To determine accurate royalty rates, parties typically rely on access to high-quality comparative data. Commercial databases are a practical and cost-effective way of identifying external comparables. They can provide the most reliable source of information, giving parties confidence that their royalty agreement features optimum royalty rates for all concerned.
Learn more about how to calculate royalty payments with our benchmarking tool here.
Royalty payments and tax considerations
Below you can see how royalty payments are accounted for in different countries from a tax perspective.
Royalties are part of business income, counting towards annual tax. Individuals receiving royalties must declare earnings on their self-assessment but can make use of the trading allowance of £1000 to reduce the tax burden.
In 2017, a government consultation regarding the impact of the digital economy resulted in tweaks to royalty taxation. Under the current system, companies making royalty payments in specific areas will need to deduct withholding tax at 20% from those royalties.
Under the EU Interest and Royalties Directive (IRD), EU companies are allowed to make certain interest and royalty payments to associated companies within the EU without deducting tax. Since Brexit, this no longer applies to the UK.
Businesses can generally take a tax deduction for royalty payments as expenses. The IRS treats royalty income as ordinary income reportable either on Schedule E for Supplemental Income & Loss or Schedule C for self-employed people. Paying royalties or licensing fees might fall under business expenses, and payments over $10 a year must be reported on a 1099-MISC form to show total payments.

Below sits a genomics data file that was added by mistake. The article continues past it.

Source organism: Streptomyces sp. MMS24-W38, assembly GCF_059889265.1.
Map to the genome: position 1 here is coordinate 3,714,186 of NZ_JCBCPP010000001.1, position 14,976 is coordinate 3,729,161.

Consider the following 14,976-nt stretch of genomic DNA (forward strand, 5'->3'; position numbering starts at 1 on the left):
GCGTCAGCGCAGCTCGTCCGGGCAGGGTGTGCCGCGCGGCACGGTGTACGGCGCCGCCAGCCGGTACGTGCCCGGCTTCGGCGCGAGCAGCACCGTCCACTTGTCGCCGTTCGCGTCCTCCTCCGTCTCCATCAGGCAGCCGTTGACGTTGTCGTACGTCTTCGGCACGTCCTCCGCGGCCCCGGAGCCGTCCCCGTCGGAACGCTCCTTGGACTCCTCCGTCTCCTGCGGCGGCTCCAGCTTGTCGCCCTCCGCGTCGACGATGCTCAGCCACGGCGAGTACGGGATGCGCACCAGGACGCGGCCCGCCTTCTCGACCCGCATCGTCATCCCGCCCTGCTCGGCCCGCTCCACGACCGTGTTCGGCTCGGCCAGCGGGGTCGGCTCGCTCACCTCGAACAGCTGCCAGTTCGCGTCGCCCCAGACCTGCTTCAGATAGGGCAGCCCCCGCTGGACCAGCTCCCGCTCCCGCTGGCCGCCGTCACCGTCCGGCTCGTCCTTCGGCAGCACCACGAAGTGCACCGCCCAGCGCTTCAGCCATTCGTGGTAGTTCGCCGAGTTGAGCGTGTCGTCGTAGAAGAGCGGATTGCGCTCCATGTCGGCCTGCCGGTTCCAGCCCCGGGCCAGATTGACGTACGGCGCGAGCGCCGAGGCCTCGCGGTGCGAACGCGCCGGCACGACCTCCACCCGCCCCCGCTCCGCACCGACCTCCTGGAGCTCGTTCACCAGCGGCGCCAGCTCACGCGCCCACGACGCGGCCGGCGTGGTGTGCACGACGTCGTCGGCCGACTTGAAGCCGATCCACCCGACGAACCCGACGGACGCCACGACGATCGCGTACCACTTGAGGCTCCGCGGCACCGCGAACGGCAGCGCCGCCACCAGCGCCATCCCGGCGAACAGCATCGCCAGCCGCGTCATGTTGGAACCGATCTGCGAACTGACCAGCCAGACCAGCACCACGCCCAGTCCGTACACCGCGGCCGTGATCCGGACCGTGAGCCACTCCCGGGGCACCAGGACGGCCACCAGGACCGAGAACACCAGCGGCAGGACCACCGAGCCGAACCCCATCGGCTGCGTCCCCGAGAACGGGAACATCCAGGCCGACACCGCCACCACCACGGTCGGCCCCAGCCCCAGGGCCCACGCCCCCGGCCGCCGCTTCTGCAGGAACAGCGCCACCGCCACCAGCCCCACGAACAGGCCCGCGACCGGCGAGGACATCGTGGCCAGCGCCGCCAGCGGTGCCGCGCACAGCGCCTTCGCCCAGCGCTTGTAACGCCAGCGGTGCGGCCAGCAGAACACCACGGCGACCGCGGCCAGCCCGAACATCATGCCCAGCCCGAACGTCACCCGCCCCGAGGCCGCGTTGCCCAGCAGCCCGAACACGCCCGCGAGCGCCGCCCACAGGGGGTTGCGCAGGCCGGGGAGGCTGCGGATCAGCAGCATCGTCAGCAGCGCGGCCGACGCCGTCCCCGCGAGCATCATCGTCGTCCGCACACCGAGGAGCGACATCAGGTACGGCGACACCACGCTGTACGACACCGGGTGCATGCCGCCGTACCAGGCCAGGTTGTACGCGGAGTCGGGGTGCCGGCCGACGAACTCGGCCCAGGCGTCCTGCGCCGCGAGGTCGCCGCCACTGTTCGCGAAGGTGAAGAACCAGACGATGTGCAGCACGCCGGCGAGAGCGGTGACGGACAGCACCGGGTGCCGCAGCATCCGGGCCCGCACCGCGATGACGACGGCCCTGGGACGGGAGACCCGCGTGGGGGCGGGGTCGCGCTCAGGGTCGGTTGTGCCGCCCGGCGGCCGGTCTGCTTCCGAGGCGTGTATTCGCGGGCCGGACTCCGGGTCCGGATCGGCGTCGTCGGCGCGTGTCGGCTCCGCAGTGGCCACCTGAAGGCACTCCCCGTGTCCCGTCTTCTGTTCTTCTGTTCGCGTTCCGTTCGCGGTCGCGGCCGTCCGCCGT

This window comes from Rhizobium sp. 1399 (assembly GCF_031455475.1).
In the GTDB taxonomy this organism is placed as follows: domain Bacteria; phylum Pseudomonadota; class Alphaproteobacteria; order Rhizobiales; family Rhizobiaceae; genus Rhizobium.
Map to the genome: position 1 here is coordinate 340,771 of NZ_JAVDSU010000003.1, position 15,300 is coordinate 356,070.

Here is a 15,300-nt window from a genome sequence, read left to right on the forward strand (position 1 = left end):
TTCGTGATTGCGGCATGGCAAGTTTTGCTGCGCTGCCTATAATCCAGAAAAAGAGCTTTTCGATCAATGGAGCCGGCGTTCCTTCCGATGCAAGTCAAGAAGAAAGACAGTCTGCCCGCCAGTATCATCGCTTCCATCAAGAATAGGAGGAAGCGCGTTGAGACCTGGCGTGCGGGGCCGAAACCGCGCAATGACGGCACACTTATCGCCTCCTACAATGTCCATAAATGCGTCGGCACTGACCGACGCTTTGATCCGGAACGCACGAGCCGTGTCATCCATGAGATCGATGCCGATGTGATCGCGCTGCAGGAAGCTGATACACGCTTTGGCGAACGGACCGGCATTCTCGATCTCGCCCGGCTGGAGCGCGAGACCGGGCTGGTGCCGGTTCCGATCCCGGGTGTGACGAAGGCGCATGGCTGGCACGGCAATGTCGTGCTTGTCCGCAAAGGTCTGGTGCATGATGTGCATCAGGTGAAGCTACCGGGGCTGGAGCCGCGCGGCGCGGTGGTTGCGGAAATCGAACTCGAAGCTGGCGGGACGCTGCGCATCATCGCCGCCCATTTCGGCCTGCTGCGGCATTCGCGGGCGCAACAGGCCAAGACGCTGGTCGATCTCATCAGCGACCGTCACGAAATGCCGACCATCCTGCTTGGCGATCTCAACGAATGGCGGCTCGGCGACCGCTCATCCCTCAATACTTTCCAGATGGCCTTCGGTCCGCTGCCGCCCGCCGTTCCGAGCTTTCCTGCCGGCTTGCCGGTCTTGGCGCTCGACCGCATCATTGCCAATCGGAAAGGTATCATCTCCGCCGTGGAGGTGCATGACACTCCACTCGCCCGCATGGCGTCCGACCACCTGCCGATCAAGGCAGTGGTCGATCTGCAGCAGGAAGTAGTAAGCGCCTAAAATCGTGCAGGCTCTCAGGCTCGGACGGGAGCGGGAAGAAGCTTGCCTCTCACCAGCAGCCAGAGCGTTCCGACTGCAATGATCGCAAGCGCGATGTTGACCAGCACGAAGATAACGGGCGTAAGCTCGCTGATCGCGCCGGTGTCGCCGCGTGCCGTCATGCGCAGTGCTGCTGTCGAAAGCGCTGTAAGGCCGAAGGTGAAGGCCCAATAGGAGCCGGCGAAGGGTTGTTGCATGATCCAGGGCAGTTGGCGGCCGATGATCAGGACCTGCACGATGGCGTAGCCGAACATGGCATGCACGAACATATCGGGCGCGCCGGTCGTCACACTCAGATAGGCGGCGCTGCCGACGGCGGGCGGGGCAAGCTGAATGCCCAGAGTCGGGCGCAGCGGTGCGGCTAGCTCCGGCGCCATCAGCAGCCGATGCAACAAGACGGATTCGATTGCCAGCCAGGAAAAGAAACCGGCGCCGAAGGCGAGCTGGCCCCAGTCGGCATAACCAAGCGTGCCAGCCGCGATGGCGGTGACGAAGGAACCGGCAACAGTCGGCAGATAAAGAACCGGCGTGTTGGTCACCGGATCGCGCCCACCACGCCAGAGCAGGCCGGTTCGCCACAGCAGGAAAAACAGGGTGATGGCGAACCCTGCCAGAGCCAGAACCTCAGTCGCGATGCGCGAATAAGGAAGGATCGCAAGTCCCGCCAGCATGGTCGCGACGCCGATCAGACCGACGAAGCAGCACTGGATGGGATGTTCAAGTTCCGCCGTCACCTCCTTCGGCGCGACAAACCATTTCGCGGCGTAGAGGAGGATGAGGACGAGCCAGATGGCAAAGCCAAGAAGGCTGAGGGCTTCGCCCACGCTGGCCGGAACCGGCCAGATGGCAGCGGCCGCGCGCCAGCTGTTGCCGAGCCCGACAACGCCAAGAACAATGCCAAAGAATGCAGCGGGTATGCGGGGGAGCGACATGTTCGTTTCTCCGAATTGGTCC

International transactions involving royalty payments may require compliance with transfer pricing regulations, which aim to ensure that royalty payments are conducted at arm’s length. These regulations prevent tax evasion and ensure that intercompany transactions are conducted at fair market value. You can read more about arm’s length transactions in our blog post here.
Royalty payments: Looking to the future
As the world becomes increasingly digitised and intangibles such as digital content and software transform the landscapes of technology and creative industries, royalties will continue to play a crucial role for creators and businesses alike. New forms of IP are emerging in the global economy, making the calculation, tracking and enforcement of royalties ever more challenging.
“Although advancements are continually occurring, it is reliable, accessible comparative data that remains the key to royalty agreements that provide mutually beneficial payment terms, as well as encourage collaboration and innovation,” says Kris Rudzika, Managing Partner at RoyaltyRange.
When it comes to finding the highest quality data for setting fair and accurate royalty rates, the RoyaltyRange database is the go-to tool for multinational enterprises, global consulting companies, international law firms and tax authorities in more than 70 countries around the world.
Ready to get started? Use the search box on the right to begin your royalty rates search.
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The information provided below is for general informational purposes only and should not be construed as legal or tax advice. It is not a substitute for consulting with a qualified legal or tax professional.